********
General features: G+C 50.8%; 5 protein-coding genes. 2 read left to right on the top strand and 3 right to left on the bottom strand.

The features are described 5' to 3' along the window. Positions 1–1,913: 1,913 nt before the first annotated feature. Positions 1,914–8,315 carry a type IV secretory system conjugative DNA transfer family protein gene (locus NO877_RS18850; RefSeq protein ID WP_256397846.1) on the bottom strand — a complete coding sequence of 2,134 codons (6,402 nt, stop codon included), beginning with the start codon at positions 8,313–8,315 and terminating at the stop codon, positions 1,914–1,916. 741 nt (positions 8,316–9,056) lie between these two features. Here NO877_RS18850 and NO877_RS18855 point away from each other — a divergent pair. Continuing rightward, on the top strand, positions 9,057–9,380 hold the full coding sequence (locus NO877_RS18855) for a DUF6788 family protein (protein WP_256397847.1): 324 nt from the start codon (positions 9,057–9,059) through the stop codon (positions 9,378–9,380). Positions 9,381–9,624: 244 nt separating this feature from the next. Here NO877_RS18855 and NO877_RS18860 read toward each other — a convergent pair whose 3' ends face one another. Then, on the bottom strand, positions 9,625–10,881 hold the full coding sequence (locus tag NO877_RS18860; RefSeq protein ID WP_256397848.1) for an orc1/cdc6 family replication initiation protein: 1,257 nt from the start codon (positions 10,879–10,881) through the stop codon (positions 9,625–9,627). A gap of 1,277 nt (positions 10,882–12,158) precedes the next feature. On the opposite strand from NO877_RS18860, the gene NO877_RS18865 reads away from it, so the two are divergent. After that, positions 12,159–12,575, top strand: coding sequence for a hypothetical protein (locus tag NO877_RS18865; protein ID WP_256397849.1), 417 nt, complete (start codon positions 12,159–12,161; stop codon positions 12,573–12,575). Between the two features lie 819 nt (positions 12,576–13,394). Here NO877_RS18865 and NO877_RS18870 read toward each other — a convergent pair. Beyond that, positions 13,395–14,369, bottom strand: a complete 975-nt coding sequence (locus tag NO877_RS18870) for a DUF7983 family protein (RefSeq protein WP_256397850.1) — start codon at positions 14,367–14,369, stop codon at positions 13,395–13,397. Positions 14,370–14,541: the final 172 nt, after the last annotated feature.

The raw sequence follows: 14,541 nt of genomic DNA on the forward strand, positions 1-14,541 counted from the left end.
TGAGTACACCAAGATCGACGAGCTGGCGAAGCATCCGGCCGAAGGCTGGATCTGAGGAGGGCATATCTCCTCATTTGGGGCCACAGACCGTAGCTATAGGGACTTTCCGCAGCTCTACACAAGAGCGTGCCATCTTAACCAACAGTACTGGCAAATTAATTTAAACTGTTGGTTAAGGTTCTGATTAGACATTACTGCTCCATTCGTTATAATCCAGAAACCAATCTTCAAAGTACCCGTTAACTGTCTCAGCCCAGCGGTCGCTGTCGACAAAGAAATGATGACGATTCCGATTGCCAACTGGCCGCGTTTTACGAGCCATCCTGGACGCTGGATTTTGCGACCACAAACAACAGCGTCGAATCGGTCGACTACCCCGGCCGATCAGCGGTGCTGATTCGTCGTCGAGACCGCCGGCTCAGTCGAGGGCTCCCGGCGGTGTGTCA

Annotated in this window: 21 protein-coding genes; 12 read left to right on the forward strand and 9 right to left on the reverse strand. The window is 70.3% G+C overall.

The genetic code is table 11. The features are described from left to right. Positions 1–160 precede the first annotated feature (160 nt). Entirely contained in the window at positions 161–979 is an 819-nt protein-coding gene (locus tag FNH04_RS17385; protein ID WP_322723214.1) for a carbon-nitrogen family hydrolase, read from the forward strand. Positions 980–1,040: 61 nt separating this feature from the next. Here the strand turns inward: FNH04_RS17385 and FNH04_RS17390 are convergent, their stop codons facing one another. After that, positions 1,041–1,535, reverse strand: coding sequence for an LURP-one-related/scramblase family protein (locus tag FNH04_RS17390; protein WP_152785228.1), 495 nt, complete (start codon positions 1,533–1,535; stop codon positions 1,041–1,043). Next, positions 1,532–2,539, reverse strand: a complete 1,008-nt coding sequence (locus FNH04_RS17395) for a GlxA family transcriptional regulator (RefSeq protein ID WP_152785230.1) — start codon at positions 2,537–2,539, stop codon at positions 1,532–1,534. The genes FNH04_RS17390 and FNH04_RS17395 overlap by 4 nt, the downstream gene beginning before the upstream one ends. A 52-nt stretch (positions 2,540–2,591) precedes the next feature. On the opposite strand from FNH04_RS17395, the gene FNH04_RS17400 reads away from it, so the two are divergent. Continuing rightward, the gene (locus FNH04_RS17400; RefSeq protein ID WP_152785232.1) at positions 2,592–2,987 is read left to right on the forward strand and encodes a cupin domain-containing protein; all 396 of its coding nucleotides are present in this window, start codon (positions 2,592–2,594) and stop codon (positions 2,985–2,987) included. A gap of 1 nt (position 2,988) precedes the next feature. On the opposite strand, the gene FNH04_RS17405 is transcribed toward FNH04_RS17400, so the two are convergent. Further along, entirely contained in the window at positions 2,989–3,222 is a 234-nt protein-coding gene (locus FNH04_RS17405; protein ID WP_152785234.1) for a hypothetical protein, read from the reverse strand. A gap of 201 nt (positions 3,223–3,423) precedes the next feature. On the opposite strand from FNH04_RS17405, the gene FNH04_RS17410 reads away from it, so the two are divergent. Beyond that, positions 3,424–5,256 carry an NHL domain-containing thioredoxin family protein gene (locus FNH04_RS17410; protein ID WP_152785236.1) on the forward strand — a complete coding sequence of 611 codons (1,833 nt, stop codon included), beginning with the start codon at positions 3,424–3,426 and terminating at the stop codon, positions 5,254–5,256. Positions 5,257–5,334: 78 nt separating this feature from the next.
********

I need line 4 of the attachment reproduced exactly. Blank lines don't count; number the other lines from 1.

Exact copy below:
TGAGTACACCAAGATCGACGAGCTGGCGAAGCATCCGGCCGAAGGCTGGATCTGAGGAGGGCATATCTCCTCATTTGGGGCCACAGACCGTAGCTATAGGGACTTTCCGCAGCTCTACACAAGAGCGTGCCATCTTAACCAACAGTACTGGCAAATTAATTTAAACTGTTGGTTAAGGTTCTGATTAGACATTACTGCTCCATTCGTTATAATCCAGAAACCAATCTTCAAAGTACCCGTTAACTGTCTCAGCCCAGCGGTCGCTGTCGACAAAGAAATGATGACGATTCCGATTGCCAACTGGCCGCGTTTTACGAGCCATCCTGGACGCTGGATTTTGCGACCACAAACAACAGCGTCGAATCGGTCGACTACCCCGGCCGATCAGCGGTGCTGATTCGTCGTCGAGACCGCCGGCTCAGTCGAGGGCTCCCGGCGGTGTGTCA